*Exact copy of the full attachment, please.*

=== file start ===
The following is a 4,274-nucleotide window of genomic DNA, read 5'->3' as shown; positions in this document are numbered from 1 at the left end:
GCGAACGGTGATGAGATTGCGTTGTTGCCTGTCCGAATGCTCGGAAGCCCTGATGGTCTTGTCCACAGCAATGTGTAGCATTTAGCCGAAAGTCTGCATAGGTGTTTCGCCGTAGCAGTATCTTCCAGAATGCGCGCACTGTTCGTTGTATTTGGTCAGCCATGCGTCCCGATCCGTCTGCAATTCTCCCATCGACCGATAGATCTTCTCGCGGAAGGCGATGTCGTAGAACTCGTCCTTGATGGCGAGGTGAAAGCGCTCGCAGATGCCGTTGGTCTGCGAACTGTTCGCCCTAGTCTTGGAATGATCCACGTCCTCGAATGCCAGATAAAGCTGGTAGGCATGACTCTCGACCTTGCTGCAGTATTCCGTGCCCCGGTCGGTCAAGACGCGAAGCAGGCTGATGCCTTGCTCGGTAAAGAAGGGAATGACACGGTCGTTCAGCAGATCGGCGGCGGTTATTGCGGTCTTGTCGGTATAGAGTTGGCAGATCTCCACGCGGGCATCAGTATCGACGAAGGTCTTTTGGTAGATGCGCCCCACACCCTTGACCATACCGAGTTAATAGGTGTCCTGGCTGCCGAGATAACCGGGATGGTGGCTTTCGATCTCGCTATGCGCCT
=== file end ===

The following is a 4,274-nucleotide window of genomic DNA, read 5'->3' as shown; positions in this document are numbered from 1 at the left end:
GCGAACGGTGATGAGATTGCGTTGTTGCCTGTCCGAATGCTCGGAAGCCCTGATGGTCTTGTCCACAGCAATGTGTAGCATTTAGCCGAAAGTCTGCATAGGTGTTTCGCCGTAGCAGTATCTTCCAGAATGCGCGCACTGTTCGTTGTATTTGGTCAGCCATGCGTCCCGATCCGTCTGCAATTCTCCCATCGACCGATAGATCTTCTCGCGGAAGGCGATGTCGTAGAACTCGTCCTTGATGGCGAGGTGAAAGCGCTCGCAGATGCCGTTGGTCTGCGAACTGTTCGCCCTAGTCTTGGAATGATCCACGTCCTCGAATGCCAGATAAAGCTGGTAGGCATGACTCTCGACCTTGCTGCAGTATTCCGTGCCCCGGTCGGTCAAGACGCGAAGCAGGCTGATGCCTTGCTCGGTAAAGAAGGGAATGACACGGTCGTTCAGCAGATCGGCGGCGGTTATTGCGGTCTTGTCGGTATAGAGTTGGCAGATCTCCACGCGGGCATCAGTATCGACGAAGGTCTTTTGGTAGATGCGCCCCACACCCTTGACCATACCGAGTTAATAGGTGTCCTGGCTGCCGAGATAACCGGGATGGTGGCTTTCGATCTCGCTATGCGCCT